Over the past decade or so, the asset management and advisory businesses have become far more challenging. The forces of creative destruction have been hard at work, calling into question both the value add and fees charged by investment professionals at all levels. Further, the drumbeat of technological progress promises that investors will increasingly turn to cheap, automated solutions for their asset allocation and portfolio construction needs.
While asset allocation advice may become more commoditized, we know that true due diligence cannot be automated. There is no system – stars, Q-scores, or otherwise – that can eliminate the need for a thorough diligence process. But make no mistake, it is difficult work. It is time consuming and costly, tedious at times, and often unrewarding (the outcomes are skewed to the downside). Additionally, having been on that side of the table for a good portion of my almost 25 years in this business, I can say with certainty that it can seem like a game of asymmetric warfare, whereby the manager’s information edge is exploited, showcasing all positive attributes and hiding all flaws. And that is a mistake.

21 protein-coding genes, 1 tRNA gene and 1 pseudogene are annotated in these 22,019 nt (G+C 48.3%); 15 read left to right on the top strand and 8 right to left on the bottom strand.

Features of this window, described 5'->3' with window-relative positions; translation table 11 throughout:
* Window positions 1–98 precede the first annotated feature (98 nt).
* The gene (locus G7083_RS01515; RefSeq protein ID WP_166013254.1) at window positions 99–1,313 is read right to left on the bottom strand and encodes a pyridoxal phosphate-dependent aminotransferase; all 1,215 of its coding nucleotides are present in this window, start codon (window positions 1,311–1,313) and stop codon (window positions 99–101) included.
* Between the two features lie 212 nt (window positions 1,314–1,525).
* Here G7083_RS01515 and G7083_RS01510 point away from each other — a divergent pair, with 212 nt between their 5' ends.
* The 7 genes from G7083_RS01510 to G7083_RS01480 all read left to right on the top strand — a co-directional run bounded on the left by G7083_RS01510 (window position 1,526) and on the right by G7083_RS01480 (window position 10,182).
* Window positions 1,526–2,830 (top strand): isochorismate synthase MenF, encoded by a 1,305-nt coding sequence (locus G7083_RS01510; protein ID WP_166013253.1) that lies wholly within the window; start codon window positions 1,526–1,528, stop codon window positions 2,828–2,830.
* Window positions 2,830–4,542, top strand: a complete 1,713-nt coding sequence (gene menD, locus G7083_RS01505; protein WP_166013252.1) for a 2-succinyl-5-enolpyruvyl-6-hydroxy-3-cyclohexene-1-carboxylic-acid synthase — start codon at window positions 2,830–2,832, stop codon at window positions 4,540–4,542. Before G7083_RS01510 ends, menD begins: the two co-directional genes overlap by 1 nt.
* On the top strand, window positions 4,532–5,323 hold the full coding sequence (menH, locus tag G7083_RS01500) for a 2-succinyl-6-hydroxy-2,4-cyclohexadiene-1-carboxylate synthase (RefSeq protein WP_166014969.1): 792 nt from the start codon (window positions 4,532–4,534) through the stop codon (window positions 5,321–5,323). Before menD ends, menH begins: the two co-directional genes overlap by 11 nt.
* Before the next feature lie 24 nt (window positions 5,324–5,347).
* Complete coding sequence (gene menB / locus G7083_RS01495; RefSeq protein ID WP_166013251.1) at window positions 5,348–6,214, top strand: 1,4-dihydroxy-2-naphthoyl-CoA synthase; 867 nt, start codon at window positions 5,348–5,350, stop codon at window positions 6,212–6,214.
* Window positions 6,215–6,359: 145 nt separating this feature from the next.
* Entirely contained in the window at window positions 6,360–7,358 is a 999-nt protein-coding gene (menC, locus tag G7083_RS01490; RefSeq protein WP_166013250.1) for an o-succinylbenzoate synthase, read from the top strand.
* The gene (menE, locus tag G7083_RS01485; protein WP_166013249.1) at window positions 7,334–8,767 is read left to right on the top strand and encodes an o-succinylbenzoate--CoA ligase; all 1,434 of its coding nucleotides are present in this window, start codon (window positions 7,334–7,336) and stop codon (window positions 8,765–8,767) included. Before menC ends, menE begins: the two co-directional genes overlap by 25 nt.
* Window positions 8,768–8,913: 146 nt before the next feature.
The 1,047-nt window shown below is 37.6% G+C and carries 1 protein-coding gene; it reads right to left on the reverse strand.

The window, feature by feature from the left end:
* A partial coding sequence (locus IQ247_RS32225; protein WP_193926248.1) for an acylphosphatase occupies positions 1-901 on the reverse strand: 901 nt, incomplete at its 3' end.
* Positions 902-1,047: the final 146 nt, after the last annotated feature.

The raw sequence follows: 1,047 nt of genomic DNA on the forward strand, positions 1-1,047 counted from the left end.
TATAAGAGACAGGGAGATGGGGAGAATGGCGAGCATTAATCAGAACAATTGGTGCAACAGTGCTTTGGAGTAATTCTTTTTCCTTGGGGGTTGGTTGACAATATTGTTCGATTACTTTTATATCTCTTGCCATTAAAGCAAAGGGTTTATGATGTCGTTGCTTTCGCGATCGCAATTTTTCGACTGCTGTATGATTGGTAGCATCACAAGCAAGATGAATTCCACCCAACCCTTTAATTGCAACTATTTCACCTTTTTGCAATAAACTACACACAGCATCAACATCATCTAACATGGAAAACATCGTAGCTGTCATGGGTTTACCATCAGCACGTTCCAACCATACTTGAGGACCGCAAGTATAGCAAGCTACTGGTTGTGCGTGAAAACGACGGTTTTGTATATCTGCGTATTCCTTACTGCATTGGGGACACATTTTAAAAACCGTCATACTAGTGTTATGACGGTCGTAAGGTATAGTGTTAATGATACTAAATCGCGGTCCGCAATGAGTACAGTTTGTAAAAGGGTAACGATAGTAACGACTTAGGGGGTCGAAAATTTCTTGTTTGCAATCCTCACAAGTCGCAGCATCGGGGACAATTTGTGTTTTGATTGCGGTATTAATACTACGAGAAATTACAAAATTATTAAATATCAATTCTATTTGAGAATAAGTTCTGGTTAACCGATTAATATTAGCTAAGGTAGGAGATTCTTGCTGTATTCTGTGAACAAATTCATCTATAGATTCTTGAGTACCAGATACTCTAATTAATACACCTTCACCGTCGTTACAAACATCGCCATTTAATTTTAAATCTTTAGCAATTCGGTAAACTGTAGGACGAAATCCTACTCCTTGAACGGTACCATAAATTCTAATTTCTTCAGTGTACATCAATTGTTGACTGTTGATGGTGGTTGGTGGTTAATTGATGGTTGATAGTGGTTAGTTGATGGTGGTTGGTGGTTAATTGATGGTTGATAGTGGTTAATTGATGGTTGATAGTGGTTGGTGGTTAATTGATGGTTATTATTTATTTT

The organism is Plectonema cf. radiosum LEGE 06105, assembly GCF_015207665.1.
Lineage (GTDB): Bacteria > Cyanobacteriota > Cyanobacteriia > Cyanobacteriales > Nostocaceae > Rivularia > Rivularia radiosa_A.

In this business, successful outcomes are achieved through a true partnership between asset managers and advisors. Advisors can’t take shortcuts, they must ask the hard questions, and they must know exactly what they are investing in and the associated risks. But asset managers have a duty that goes far beyond playing the role of the beauty contestant. Asset managers must educate, be transparent, and provide access to investment professionals who can work with advisors to set proper expectations. The full extent of the risks born should never be hidden. Quite the opposite, they should be widely communicated.
We recently hosted advisors from around the country at our bi-annual due diligence forum. Our team went through detailed presentations on exactly what we do, why we do it, and the expected outcomes from our efforts. We go granular because we’ve learned something of great value over the years – knowledgeable investors are long-term investors. As David Swenson at Yale has said, “Casual commitments invite casual reversals.” We don’t want money from investors who’ve never spoken to us, because at the first sign of a period of underperformance, they’ll head for the exits, possibly harming existing investors.
Recently, investors have been hurt by funds and ETFs that contained risks that few imagined. Whether or not the managers involved understood the true risks in their portfolios is an open question. But if they didn’t they were ignorant, and if they did, they were negligent, at least in terms of their duty to communicate those risks to their investors.
This is a partnership. One doesn’t succeed without the other.
Read out latest blog post, The Process of Winning >